A Preliminary Economic Assessment (“PEA”) is defined in NI 43-101 as “…a study, other than a pre-feasibility or feasibility study, that includes an economic analysis of the potential viability of mineral resources”.  This is a fairly broad definition that provides for plenty of flexibility.  While there are generally accepted industry norms for a pre-feasibility or feasibility study, the PEA can have a wide ranging scope.
Some PEA’s can be based on a large database of test work and site information while others may rely on very preliminary data and require design projections based on that data. Some PEA’s may have production schedules consisting largely on Inferred resources while other schedules may be based on higher proportion of Indicated resource.   Some PEA’s are able to incorporate information from advanced socio-environmental work while other PEA’s may not have access to such information.  Therefore one should not view all PEA’s are being created equal.
The PEA can be developed at a fairly early stage in the project life.  That initial PEA may then be superseded with a series of updated PEA’s as more data is acquired.  Typically one would expect to see changes in project size or scope in these updates and hopefully improved economics.  Shareholders generally will appreciate being kept updated on positive growth trends.
The sequential PEA approach is a good way to continue advancement of the project without making the big step to a pre-feasibility or feasibility study.  Perhaps the project is still growing in size and a feasibility study at this stage would not be presenting the true potential, hence going with an updated PEA.  On the downside of the sequential PEA approach is that investors may get tired of hearing about PEA after PEA and want to see a bigger step in advancement leading towards a production decision.  How long can you keep studying this project they ask?
With regards to the content of a PEA, there is essentially no right or wrong with regards to what constitutes a PEA.   Hence the Securities Commissions consider the cautionary language an important component of the PEA Technical Report and may red-flag you if it’s not in all the right places.   However this cautionary language is generally focused on the resource.  For example “The reader is cautioned that Inferred Resources are considered too speculative geologically to have the economic considerations applied to them that would enable them to be categorized as Mineral Reserves, and there is no certainty that value from such Resources will be realized either in whole or in part.”   In this cautionary statement there is no mention of all the other speculative assumptions that may have been used in the study.  For example, the Inferred resource may not be that significant however the amount of metallurgical testwork might be a bigger uncertainty.  The previous cautionary language doesn’t address this issue and therefore it is important that one reviews the chapters in the Technical Report pertaining to risks and recommendations to get a more complete picture of the situation.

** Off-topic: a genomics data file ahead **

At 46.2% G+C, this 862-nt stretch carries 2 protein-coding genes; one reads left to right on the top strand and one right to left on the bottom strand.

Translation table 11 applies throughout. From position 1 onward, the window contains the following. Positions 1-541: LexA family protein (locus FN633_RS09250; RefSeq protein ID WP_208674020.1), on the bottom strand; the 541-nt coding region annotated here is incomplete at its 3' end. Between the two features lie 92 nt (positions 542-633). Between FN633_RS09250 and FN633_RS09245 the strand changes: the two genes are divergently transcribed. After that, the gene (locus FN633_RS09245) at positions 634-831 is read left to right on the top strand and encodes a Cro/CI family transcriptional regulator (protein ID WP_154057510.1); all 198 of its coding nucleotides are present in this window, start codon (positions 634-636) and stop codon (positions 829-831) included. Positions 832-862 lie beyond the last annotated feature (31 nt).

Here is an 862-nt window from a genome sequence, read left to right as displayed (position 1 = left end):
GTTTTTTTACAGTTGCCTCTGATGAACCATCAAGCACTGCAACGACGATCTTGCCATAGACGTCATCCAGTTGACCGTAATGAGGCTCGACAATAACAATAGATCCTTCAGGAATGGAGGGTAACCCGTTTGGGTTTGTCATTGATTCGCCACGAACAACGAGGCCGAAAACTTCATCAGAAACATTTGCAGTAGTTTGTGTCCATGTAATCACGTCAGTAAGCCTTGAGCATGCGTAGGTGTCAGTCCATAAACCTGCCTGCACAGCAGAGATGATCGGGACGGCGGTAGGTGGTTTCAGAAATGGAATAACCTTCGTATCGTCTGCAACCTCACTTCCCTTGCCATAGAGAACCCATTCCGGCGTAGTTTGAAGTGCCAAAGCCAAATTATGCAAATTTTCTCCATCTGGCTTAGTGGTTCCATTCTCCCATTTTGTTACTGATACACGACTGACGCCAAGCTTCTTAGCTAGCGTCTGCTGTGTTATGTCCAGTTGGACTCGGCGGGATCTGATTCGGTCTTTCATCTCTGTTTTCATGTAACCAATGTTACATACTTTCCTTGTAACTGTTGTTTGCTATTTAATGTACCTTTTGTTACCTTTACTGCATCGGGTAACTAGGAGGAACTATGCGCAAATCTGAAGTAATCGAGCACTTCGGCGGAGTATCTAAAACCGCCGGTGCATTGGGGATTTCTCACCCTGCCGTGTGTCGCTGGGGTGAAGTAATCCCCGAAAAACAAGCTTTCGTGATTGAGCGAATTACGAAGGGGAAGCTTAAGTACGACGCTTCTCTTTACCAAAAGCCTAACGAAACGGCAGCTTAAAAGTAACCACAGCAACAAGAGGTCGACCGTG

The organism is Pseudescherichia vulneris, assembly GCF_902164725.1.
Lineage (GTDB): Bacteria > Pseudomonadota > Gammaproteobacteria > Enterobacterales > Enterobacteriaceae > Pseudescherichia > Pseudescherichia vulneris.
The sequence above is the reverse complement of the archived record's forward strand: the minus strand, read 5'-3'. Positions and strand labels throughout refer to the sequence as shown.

My bottom line is that when reviewing a PEA report, be aware of all the uncertainties and assumptions that have been incorporated into that study.   The report may be well founded or built on a shaky foundation.  No two PEA’s are created alike and this must be clearly understood by the investor.   Perhaps develop a PEA “checklist” for yourself that can be used to rate the amount and quality of data used for the various aspects of study to help understand where gaps may exist.

Leave a reply